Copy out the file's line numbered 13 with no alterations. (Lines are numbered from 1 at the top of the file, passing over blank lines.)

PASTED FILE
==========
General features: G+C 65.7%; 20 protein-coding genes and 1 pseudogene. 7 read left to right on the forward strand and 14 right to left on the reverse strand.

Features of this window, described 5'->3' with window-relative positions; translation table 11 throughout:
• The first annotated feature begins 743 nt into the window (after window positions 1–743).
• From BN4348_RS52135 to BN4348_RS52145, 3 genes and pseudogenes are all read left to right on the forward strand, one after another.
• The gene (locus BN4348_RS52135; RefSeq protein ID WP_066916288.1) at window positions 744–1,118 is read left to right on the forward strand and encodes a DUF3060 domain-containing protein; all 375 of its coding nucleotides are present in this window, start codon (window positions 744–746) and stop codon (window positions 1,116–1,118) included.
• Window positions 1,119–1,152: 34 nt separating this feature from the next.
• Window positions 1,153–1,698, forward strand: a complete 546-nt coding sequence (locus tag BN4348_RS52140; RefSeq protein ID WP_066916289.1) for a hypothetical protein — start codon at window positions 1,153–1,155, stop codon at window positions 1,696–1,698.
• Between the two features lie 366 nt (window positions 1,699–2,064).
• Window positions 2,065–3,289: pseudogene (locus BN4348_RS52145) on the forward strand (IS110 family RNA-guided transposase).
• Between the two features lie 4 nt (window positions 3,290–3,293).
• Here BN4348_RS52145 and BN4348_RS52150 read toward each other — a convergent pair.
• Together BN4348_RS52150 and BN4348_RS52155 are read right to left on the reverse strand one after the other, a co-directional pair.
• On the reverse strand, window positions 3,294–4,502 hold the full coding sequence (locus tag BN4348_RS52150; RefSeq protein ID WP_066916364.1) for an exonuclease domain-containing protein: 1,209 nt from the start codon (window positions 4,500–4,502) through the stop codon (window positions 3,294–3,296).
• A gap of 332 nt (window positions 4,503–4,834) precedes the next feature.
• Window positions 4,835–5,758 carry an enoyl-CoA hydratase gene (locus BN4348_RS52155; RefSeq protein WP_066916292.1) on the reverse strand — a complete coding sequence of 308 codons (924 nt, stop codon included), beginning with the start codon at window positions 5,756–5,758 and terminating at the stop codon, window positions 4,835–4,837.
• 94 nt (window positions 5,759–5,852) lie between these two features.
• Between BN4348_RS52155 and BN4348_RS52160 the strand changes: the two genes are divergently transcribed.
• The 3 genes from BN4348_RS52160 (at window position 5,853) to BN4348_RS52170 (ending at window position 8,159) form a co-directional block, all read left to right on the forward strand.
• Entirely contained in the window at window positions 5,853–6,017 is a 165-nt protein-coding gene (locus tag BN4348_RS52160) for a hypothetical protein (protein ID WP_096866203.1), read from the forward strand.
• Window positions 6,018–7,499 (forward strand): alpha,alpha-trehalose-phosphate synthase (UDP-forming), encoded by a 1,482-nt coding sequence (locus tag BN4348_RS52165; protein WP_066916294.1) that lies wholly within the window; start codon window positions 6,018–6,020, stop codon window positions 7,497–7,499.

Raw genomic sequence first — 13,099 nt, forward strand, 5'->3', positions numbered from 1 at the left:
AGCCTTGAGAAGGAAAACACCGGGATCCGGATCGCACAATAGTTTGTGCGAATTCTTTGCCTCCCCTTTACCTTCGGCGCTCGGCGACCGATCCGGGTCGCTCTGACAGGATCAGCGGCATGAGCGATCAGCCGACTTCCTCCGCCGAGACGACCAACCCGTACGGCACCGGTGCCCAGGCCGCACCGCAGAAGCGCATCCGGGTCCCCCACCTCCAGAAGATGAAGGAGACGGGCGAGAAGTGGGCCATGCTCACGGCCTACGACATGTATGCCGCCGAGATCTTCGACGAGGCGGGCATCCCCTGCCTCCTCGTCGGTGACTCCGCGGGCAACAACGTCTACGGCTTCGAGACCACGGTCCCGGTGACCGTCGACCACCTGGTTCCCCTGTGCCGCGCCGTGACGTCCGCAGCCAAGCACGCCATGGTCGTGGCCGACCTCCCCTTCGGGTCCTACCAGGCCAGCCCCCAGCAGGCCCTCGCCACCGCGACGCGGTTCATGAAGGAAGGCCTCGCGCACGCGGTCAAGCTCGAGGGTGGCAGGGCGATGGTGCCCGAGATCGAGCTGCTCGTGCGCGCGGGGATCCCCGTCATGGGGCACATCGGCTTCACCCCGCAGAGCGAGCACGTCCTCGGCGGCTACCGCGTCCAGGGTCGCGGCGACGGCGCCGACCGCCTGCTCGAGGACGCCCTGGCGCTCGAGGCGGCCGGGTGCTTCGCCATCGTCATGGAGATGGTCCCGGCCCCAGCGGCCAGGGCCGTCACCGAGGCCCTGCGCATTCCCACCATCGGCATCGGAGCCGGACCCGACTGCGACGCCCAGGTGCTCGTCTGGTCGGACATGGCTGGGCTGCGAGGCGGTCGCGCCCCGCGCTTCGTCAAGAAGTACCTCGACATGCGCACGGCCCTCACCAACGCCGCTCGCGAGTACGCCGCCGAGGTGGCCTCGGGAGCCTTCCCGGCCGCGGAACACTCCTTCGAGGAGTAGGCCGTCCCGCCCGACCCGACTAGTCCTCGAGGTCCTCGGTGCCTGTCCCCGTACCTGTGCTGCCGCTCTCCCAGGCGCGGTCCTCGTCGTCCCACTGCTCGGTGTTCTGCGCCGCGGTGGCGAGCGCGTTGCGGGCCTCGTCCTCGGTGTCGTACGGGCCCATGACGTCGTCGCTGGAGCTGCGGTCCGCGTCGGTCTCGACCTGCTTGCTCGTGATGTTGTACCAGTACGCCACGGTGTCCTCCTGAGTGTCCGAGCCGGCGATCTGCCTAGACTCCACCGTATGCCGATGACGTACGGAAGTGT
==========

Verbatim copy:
• On the reverse strand, window positions 3,294–4,502 hold the full coding sequence (locus tag BN4348_RS52150; RefSeq protein ID WP_066916364.1) for an exonuclease domain-containing protein: 1,209 nt from the start codon (window positions 4,500–4,502) through the stop codon (window positions 3,294–3,296).